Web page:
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Press Releases - County Council

Councilmembers Riemer and Albornoz introduce legislation to restrict flavored e-cigarette products

For Immediate Release: Thursday, October 3, 2019

Bill 32-19 would prohibit manufacturers from distributing flavored
electronic cigarettes to retail stores within a mile of any
elementary, middle or high school, library, park, playground
or recreational facility

ROCKVILLE, Md., Oct. 1, 2019—Today Councilmembers Hans Riemer and Gabe Albornoz introduced Bill 32-19, Health and Sanitation - Flavored Electronic Cigarettes, which aims to protect the health of young people and limit their ability to purchase nicotine vaping products. Bill 32-19 would prohibit electronic smoking device manufacturers from distributing flavored electronic cigarettes to retail stores within a mile of any elementary, middle or high school, library, park, playground or recreational facility in Montgomery County. Councilmember Tom Hucker is a cosponsor.

“While e-cigarettes have some value as an alternative for adult smokers, flavored products create new smokers, including kids,” said Councilmember Riemer, who serves as chair of the Planning, Housing and Economic Development Committee. “We need an effective national prohibition on flavored vaping products. This law is intended to restrict the products locally while also contributing to momentum for a federal or state ban.”

“It is no coincidence that manufacturers are flavoring vaping products to appeal to our children,” said Councilmember Albornoz, who serves as chair of the Health and Human Services Committee. “We must do everything we can to deter our youth from purchasing these products. It is a clear threat to their health, and we now know that nicotine can harm the developing brain, affecting memory, attention and learning.”

Washington state, New York and Michigan are among the jurisdictions to order bans on all flavored e-cigarette and vaping products in recent weeks, and the federal government also is considering a ban. The Campaign for Tobacco-Free Kids says that “children have been lured by the tobacco industry’s savvy online marketing campaigns promoting flavors – more than 15,000 on the market, from mango and mint to cotton candy and gummy bear – that hook them onto a highly addictive product.” The Washington Post reports that there have been at least six deaths and 450 cases of lung disease linked to vaping nationwide.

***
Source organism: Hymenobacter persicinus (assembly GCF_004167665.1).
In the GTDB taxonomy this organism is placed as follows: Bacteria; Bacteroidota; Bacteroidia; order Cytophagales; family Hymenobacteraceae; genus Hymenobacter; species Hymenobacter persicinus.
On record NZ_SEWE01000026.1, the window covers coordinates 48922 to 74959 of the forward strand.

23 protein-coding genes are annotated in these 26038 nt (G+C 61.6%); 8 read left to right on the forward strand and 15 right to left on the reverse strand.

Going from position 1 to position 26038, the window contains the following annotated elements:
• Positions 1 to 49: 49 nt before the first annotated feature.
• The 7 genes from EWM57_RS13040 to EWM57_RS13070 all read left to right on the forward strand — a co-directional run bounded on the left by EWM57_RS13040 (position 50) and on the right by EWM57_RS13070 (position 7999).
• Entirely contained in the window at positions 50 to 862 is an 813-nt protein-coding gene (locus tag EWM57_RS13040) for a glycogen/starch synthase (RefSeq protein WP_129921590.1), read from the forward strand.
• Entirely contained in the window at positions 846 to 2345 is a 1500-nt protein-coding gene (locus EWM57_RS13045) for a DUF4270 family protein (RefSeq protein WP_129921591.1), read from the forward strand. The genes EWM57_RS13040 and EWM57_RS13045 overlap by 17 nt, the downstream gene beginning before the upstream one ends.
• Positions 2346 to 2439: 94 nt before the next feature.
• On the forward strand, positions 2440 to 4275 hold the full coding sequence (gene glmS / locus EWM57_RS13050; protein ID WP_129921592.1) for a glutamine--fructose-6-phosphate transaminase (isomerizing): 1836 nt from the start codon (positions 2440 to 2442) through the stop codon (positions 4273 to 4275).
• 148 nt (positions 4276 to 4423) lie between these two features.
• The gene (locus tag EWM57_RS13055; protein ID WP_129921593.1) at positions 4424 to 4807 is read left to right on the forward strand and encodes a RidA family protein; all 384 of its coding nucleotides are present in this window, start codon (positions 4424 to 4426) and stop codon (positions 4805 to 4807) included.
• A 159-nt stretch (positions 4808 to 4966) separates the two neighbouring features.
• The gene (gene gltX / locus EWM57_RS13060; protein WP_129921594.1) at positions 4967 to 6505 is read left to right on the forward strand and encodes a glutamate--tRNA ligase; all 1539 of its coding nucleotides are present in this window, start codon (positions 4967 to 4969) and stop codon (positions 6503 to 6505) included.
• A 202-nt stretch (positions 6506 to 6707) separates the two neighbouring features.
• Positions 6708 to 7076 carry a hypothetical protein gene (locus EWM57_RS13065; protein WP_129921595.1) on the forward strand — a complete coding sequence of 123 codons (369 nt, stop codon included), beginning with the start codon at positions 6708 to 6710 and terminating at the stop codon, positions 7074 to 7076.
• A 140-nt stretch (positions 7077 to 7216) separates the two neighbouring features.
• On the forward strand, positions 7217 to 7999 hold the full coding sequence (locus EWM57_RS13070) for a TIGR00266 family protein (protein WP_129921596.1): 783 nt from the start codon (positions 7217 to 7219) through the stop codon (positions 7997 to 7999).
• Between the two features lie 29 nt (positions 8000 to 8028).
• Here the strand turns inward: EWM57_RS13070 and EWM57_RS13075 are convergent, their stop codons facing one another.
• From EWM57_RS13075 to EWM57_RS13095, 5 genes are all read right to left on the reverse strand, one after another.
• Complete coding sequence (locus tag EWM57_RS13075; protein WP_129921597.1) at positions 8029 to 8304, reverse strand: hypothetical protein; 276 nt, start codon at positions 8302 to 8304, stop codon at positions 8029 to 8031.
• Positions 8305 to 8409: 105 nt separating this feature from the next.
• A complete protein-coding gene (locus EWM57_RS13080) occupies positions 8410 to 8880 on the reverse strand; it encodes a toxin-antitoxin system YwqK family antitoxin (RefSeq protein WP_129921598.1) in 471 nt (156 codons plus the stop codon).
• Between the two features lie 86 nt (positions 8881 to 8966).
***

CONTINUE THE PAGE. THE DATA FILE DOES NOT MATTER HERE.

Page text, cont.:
The U.S. Food and Drug Administration (FDA) has recently issued more than 1,300 warning letters and fines to retailers that illegally sold e-cigarettes and other vaping products to minors, in what it calls “the largest coordinated enforcement effort in the FDA’s history.” It has called e-cigarette use among teens an “epidemic.”

Similarly, according to the 2018 National Youth Tobacco Survey (NYTS), in a single year e-cigarette use among high school students rose by 78 percent and e-cigarette use among middle school students rose by 48 percent. Many of the vaping devices contain significantly higher levels of addictive nicotine than traditional cigarettes, and in some cases, include additional harmful substances.

Councilmember Albornoz is also the lead sponsor, along with Councilmember Craig Rice, of Bill 29-19, which aims to keep e-cigarette distributors and vape shops away from schools. Councilmember Tom Hucker and Councilmember Albornoz also recently introduced Bill 31-19, which would prohibit individuals under 21 from using or possessing tobacco products or electronic cigarettes except under certain circumstances. Councilmember Riemer is a cosponsor of both measures.

Councilmember Riemer’s remarks at Bill 32-19’s introduction can be viewed here:

Councilmember Albornoz’s remarks can be viewed here:

A public hearing on Bill 32-19 is scheduled for Nov. 5 at 7:30 p.m. Residents can sign up for public hearings here:

The Council staff report can be viewed here:

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Release ID: 19-317
Media Contact: Ken Silverman 240-777-7964 , Joy Nurmi 240-777-7961